JACKSON, Miss. (WJTV) – As we roll into the 4th of July holiday weekend, officials are reminding Mississippians that fireworks are explosives, not toys. They can be fun and beautiful, but they are always dangerous. They send thousands of people to the hospital each year and cause millions of dollars in fire losses. Know how to keep you and your family safe.

Well, how dangerous are they? The United States Fire Administration (USFA) reports over 11,000 people are injured by fireworks every year. Nearly half those injured by fireworks are under the age of 15. Fingers and hands are what’s injured most often. But the American Academy of Ophthalmology estimates fireworks cause nearly 2,000 eye injuries with permanent eye damage each year. They can also cause permanent hearing loss, second and third degree burns and amputations.

Additionally, USFA estimates that bottle rockets and other fireworks cause over 6,000 fires each year.

Officials with AMR of Central Mississippi recommend following these tips to maximize safety when handling fireworks:

  • Follow instructions on the fireworks packaging.
  • Never shoot fireworks after drinking alcohol.
  • Never set off fireworks in bottles, cans or other objects.
  • Never point or throw fireworks at another person.
  • Never shoot devices near buildings, over roofs or near power lines.
  • Never try to re-light or fix fireworks that have not gone off. Wait 15 to 20 minutes before approaching a “dud” and then soak it in water.
  • Always keep a safe distance from fireworks staging areas.
  • Protect your eyes by wearing safety glasses or safety goggles. Prescription eyeglasses, sunglasses and contact lenses provide little to no protection from fireworks.
  • Soak fireworks devices with water after they appear to have burned out.
  • Never use homemade fireworks.
  • Never extend any part of the body over fireworks devices while lighting them or after they have been lit.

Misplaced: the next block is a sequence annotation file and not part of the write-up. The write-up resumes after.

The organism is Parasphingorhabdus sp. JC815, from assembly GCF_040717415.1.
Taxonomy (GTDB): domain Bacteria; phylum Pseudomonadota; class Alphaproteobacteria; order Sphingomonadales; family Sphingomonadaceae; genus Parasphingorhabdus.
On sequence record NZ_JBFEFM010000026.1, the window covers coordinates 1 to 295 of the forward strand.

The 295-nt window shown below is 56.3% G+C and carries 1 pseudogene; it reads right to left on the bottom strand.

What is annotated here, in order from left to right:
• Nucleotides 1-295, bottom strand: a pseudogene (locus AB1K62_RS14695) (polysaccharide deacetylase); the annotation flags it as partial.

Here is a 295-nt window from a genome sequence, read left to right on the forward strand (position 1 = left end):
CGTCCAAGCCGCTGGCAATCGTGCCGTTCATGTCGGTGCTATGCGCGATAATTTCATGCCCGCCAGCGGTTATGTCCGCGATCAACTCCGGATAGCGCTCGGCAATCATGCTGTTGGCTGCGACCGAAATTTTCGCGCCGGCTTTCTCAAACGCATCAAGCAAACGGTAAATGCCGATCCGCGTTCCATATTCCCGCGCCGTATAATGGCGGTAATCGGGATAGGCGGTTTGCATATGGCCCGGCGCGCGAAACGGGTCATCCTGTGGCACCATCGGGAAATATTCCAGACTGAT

• Keep a bucket of water or a garden hose and a first aid kit nearby.
  • Always follow local fireworks ordinances and related directives from police and fire personnel.
  • In case of eye injuries, do not touch, rub or press the injured eye. Call 9-1-1 for paramedics who will treat the victim and safely transport him or her to a hospital.
  • In case of burn injuries, cover the burns with a dry dressing and call 9-1-1 for paramedic care.

Sparklers are among the most common fireworks at private celebrations. Adults often let small children hold sparklers because they seem harmless. But sparklers are dangerous. Sparklers get as hot as 2,000 degrees – as hot as a blow torch. They can cause serious burns long after burning out. To avoid injuries from sparklers:

  • The safe way to enjoy sparklers is to plant them in the ground away from dry grass and then have an adult light them.
  • Do not hold more than one sparkler at a time. Always stand when playing with sparklers and do not run while holding them.
  • If two or more people are holding sparklers, they should be at least six feet from each other when their arms are outstretched.
  • Hold sparklers at arm’s length, away from the body. Do not hand a lit sparkler to anyone.
  • Wear shoes with closed toes.
  • Adults and older children should never carry a child who is holding a sparkler.
  • Do not try to relight a burnt-out sparkler.
  • Douse every burnt-out sparkler in a pail of water.